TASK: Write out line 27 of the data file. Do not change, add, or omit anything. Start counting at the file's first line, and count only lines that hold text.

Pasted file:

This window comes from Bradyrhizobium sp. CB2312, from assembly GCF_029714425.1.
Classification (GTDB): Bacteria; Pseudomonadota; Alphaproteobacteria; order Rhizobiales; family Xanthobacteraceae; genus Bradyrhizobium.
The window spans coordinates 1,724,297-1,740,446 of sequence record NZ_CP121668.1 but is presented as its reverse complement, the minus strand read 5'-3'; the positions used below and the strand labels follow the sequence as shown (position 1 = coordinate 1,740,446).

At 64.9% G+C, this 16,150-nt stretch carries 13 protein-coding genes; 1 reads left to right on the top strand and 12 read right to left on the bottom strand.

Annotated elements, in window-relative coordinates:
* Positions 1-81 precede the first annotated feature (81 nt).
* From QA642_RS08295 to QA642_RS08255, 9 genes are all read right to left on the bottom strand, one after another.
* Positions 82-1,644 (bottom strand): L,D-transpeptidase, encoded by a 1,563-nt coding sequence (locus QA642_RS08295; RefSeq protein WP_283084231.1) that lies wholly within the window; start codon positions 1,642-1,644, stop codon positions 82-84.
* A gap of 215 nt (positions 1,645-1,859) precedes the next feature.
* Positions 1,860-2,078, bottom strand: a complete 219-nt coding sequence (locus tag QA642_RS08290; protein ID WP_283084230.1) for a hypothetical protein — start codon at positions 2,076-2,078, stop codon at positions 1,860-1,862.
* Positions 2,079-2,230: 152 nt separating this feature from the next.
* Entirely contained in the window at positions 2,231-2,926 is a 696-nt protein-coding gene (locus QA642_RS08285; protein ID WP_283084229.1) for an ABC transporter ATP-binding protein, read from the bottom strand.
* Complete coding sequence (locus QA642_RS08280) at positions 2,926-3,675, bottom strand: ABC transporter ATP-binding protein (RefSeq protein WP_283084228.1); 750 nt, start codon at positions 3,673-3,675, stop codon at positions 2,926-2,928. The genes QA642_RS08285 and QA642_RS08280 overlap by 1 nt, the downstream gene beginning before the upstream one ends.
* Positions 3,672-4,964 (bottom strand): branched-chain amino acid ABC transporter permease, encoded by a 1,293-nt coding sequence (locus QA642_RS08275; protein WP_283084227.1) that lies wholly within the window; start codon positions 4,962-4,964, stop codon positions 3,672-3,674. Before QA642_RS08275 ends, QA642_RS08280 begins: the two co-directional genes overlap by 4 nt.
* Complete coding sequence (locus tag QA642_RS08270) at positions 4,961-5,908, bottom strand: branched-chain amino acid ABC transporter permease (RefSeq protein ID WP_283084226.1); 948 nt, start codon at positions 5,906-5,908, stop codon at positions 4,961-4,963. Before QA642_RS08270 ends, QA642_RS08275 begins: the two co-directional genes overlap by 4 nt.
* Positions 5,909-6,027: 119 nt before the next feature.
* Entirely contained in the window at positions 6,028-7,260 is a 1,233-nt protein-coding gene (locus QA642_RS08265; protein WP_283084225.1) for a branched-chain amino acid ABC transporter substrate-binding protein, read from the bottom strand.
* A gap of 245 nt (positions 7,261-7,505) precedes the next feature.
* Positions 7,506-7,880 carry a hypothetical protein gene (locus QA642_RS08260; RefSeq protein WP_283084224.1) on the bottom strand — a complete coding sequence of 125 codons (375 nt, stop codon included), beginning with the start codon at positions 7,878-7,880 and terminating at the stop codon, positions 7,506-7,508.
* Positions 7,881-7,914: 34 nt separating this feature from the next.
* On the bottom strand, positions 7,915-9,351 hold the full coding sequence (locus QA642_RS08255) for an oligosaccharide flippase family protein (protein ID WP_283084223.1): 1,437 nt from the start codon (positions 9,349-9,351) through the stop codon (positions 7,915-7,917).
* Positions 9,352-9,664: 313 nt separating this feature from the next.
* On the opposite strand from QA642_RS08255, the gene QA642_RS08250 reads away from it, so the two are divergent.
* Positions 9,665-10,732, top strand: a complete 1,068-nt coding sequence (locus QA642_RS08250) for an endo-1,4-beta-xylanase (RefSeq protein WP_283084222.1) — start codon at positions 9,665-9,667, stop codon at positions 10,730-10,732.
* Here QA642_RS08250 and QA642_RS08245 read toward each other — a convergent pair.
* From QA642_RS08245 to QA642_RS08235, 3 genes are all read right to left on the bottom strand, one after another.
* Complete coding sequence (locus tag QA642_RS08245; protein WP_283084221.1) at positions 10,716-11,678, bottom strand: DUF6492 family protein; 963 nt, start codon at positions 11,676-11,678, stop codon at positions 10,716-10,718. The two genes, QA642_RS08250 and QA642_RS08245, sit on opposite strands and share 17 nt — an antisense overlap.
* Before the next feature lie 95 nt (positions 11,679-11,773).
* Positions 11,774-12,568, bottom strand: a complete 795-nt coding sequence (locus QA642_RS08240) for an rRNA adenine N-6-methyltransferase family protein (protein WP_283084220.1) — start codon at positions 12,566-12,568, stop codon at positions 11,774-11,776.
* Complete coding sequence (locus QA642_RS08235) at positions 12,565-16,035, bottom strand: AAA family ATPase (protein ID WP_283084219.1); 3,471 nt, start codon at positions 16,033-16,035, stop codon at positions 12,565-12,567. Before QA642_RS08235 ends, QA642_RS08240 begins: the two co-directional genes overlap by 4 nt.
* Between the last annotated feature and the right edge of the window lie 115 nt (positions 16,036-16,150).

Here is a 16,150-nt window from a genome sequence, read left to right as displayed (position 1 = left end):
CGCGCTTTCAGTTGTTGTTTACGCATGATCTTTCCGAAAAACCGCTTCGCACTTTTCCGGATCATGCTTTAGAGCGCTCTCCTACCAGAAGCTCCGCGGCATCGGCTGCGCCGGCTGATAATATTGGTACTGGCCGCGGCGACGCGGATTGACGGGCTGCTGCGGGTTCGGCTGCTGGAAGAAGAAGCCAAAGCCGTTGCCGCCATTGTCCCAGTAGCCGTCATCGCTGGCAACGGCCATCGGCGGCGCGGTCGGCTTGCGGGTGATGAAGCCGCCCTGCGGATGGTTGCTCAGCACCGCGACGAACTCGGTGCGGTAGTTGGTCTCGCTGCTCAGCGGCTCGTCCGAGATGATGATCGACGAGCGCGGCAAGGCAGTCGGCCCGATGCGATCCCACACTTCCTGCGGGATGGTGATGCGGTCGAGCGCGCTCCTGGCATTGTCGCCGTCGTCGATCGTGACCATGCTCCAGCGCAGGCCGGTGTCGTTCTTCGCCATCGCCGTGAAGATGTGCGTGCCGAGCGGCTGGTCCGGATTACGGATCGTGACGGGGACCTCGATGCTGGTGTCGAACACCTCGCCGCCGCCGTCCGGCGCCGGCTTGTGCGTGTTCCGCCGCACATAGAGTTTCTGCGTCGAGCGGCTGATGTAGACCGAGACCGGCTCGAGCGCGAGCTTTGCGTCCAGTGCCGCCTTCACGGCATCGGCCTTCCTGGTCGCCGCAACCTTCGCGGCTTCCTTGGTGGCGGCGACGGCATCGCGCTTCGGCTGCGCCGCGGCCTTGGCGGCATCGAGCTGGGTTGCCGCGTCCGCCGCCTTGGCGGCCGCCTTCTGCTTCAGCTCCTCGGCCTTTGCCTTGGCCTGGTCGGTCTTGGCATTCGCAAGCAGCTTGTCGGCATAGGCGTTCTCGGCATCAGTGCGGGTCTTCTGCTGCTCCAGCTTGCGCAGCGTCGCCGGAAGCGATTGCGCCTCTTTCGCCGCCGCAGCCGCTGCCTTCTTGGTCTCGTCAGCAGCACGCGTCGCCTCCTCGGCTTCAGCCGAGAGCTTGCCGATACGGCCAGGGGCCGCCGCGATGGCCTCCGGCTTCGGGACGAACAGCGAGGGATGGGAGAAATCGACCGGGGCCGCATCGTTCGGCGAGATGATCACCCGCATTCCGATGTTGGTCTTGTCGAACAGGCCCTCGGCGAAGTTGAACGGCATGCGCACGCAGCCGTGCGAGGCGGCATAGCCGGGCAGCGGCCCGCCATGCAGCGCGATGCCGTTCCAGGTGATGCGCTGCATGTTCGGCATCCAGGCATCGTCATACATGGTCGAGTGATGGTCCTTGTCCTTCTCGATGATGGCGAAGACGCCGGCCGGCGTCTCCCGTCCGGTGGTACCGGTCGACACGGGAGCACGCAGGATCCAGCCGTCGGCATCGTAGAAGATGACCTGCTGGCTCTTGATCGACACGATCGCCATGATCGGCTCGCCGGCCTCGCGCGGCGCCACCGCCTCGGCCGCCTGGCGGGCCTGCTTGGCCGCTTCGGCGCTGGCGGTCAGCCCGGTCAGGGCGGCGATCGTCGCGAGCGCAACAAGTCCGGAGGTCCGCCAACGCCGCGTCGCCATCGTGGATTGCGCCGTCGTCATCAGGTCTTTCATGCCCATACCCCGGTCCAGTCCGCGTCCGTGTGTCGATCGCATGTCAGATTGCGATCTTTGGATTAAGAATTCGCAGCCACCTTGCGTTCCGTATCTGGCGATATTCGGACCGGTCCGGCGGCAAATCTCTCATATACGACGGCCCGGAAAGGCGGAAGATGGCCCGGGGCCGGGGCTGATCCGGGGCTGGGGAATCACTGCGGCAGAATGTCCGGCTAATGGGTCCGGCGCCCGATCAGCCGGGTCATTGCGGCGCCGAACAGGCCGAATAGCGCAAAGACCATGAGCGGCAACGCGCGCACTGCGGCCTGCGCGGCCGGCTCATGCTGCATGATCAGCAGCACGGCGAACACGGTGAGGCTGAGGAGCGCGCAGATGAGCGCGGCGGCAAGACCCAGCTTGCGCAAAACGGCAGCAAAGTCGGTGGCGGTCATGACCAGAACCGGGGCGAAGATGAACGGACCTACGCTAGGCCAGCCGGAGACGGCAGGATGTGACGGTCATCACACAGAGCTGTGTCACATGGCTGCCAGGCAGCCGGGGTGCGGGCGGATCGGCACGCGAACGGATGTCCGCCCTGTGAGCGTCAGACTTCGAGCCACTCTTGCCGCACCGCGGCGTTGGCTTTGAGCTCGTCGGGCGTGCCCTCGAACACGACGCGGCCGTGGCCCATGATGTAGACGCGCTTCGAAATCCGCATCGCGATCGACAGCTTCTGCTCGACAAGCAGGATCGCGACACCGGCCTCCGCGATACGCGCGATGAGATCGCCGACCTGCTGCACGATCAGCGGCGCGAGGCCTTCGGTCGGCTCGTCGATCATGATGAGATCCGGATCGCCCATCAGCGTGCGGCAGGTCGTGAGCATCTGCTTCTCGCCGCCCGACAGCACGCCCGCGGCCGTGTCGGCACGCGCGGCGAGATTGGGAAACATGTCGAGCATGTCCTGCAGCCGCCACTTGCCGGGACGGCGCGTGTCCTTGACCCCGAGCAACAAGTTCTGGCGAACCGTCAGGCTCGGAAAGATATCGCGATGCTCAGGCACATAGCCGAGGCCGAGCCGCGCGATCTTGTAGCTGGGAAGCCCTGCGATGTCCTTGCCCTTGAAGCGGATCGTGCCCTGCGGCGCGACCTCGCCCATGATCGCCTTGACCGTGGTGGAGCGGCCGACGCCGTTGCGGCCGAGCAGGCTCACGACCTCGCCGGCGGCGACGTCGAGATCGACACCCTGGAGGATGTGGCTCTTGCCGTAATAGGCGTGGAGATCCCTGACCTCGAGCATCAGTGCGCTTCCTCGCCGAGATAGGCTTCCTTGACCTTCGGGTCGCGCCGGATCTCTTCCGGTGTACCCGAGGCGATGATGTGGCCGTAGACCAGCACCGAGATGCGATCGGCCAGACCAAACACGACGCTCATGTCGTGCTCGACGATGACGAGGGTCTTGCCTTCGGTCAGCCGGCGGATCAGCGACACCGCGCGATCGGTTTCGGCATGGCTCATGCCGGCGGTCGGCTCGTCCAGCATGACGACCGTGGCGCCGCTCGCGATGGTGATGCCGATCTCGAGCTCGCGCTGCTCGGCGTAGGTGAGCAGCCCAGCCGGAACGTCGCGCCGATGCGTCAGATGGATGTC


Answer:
* Complete coding sequence (locus tag QA642_RS08245; protein WP_283084221.1) at positions 10,716-11,678, bottom strand: DUF6492 family protein; 963 nt, start codon at positions 11,676-11,678, stop codon at positions 10,716-10,718. The two genes, QA642_RS08250 and QA642_RS08245, sit on opposite strands and share 17 nt — an antisense overlap.